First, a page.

* Says to look at all available options to replace CF-18s
* Independent panel to be given guidelines for evaluation
* Cost of F-35s, including operating them, would be C$45.8
* Opposition says government misled Canadians
By David Ljunggren
OTTAWA, Dec 12 Canada scrapped a controversial
sole-source plan to buy F-35 jets from Lockheed Martin Corp
on Wednesday, saying it will now evaluate all available
options for acquiring new fighters.
The announcement is another challenge for the F-35, which
has been hit by cost overruns and delays and at $396 billion is
the costliest program in Pentagon procurement history.
Canada's Conservative government - stressing it could still
buy the F-35 if it turns out to be the best option - will set up
an independent panel to look at replacements for an aging fleet
of CF-18 fighters, which are due to go out of service by 2020.
"We are pressing the reset button on this acquisition in
order to ensure a balance between military needs and taxpayer
interests," Defence Minister Peter MacKay told reporters.
The move marks the government's most far-reaching attempt
yet to put an end to a scandal that has grown steadily since the
Conservatives announced in July 2010 they would buy 65 F-35
Joint Strike Fighters for C$9 billion ($9 billion) without
holding an open competition.
Ottawa said it would give the new independent panel a series
of detailed guidelines to help it evaluate the contenders.
It also released a report showing the full cost of buying,
equipping, maintaining and operating the 65 F-35 jets would be
C$45.8 billion over a 42-year operating life, far higher than
"We are demonstrating that we are serious about looking at
all available options to replace the CF-18s," Public Works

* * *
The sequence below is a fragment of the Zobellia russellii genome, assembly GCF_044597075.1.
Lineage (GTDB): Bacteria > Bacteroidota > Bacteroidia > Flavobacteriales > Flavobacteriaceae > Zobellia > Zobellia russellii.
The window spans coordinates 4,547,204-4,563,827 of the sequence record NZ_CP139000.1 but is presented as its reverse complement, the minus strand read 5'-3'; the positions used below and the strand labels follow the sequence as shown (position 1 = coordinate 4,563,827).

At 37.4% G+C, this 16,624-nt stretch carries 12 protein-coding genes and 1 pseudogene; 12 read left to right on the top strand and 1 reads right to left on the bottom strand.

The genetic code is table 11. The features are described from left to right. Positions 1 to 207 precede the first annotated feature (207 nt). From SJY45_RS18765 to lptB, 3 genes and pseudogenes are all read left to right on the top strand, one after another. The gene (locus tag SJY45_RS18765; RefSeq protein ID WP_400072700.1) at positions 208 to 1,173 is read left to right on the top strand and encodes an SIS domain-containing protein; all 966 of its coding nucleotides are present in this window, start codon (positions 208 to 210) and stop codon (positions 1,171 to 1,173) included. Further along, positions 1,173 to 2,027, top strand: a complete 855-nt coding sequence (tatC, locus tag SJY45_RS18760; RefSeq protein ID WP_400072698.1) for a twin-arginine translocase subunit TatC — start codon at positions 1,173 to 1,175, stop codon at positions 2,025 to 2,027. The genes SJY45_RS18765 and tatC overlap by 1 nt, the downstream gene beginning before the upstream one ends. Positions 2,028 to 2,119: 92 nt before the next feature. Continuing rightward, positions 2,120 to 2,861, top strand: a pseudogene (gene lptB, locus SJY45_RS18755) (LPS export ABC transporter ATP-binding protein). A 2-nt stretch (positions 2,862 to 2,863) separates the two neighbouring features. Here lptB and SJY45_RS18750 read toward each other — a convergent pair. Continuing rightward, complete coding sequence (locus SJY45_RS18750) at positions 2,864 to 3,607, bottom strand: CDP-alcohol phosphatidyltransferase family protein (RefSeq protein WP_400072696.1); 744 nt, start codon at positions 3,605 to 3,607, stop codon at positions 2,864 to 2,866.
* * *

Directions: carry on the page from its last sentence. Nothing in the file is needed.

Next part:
Minister Rona Ambrose said in a statement.
Critics complained from the start that the single-source
decision was wrong and that Ottawa was not being clear enough
about how much it would cost to buy and maintain the planes.
The Conservatives brushed off the criticism for almost two
years but launched a review in April after a spending watchdog
said the decision to buy the jets had been based on bad data
from officials who deliberately downplayed the costs and risks.
"The government misled Canadians ... there is not a whiff of
contrition or admission of a problem," said Bob Rae, leader of
the opposition Liberal Party.
Government sources said the main contenders now for the
Canadian fighter-jet order are the F-35, Boeing Co's F-18
Super Hornet and the EADS Eurofighter.
The Conservatives have a majority of seats in the House of
Commons and are in no immediate threat politically as a result
of the F-35 debacle, given that the next election is due in late
Reuters reported the main outlines of the government's
revised plan to acquire fighter jets last Friday.
The initial plan called for the F-35s to be delivered
between 2017 and 2023. Officials, insisting the F-35 had not
been ruled out, declined to say how long it would be before
planes would be delivered under the new plan.
Whatever jet is chosen, the cost of acquiring it will remain
at C$9 billion. As part of the overall review, the defense
ministry will also look at whether the lifespan of the CF-18s
can be extended beyond 2020.
Despite announcing in July 2010 it would buy the F-35,
Ottawa never signed a binding contract with Lockheed Martin.
Officials said the 42-year operating life used as the basis
for the C$45.8 billion cost estimate for the F-35s compares with
the 20-year period the government said it had used as a matter
of course until now for military purchases.
Lockheed is developing three F-35 variants for the U.S.
military and eight partner nations: Britain, Canada, Italy,
Turkey, Australia, Denmark, Norway and the Netherlands.
A U.S. Defense Department spokeswoman said Canada remained a
partner in the F-35 program.
She said the review Canada was now undertaking was similar
to one run by the United States in 2010, which found no
alternative fighter that could provide the necessary capability
at lower cost.